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substantial opportunities by using the nafta platform. it was a positive development that will better enable us to take positions and maintain the competitiveness of the north america region. as we move forward to negotiate the transatlantic trade and investment partnership with 28 states that comprise the european union, we would benefit substantially from having mexico and canada join those negotiations. i think the reason for doing so is very persuasive. it would strengthen the
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agreement, give it more have to buy at a 100 50 million consumers and $1 trillion in gdp, thus expanding market opportunities. second, it would reduce the complexity if the neighbors are excluded. mexico already has a free trade agreement with europe and has had one since the year 2000. canada announced it negotiated a trade agreement this past october. having to deal with three separate agreements with different rules of origin would not only create a headache but unnecessary cost burdens for consumers. it would erode the unique and hugely beneficial economic integration that we have achieved as a result of nafta. having all three north american governments purchase a paid in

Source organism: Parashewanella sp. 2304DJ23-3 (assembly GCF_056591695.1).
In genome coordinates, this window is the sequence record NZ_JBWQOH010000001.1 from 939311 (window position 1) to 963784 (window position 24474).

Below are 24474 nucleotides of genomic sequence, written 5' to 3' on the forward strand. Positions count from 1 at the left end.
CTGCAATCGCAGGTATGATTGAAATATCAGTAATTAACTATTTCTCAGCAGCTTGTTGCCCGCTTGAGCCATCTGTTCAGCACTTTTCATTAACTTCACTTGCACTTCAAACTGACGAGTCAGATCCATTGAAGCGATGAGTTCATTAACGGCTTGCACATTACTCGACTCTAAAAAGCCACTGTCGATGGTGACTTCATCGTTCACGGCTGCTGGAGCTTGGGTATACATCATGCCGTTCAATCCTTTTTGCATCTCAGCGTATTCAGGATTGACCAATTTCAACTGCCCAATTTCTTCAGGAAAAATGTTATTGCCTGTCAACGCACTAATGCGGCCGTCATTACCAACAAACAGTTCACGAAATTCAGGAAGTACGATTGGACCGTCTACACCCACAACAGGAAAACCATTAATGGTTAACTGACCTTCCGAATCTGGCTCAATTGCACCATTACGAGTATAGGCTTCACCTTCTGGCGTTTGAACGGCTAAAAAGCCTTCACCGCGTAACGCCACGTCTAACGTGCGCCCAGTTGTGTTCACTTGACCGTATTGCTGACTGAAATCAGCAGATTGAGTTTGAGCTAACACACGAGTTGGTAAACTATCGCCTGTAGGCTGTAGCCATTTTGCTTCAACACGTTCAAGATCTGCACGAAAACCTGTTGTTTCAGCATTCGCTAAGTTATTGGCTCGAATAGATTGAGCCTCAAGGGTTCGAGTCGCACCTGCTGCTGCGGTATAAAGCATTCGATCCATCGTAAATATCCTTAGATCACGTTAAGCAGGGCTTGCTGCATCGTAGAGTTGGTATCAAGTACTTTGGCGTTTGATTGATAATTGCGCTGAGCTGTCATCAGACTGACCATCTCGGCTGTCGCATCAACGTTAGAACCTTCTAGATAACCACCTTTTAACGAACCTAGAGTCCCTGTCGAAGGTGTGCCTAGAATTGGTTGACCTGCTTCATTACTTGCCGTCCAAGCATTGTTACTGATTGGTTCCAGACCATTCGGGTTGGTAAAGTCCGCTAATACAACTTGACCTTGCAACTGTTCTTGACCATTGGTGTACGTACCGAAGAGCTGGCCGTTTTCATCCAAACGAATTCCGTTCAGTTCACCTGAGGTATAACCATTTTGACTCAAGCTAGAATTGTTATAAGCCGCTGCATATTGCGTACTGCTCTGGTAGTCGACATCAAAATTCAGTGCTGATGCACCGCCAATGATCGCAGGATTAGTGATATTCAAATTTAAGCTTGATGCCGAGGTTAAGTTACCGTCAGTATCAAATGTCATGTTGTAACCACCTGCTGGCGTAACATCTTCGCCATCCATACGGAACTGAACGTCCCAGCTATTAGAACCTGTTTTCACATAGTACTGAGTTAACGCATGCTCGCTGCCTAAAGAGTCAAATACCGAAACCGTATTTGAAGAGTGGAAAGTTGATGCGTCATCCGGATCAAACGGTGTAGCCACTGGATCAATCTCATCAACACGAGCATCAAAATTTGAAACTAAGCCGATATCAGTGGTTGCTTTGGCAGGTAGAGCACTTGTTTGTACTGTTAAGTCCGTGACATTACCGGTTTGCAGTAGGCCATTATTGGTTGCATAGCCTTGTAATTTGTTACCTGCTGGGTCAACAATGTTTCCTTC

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the negotiation would give us all an opportunity to upgrade and expand nafta. significant advances have occurred in the area of data flow, telecommunications, and other areas not on the table when we negotiated the north american free trade agreement. it would provide us another opportunity to provide greater regulatory coherence. between the u.s. and europe is about three percent. higher in some areas. it is burdensome and quite different on both sides of the atlantic. it facilitated president pena's economic reform that we so strongly support. pointing to the benefits that mexico could potentially gain from this mega agreement to be rather similar to how president
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salinas used nafta to begin economic reforms. as we move forward in the 21st century, we need to take steps. we can educate populations about the benefits that can result from thinking about and dealing with trade and investment opportunities not only as a single nation but also as a highly integrated region that north america has to come. there is no better time than the 20th anniversary of nafta to move forward on this. i am grateful to csi ask for picking up the banner and starting the process. thank you for being here and i look forward to listening to the panel. [applause] >> i would like to invite the panel to come forward.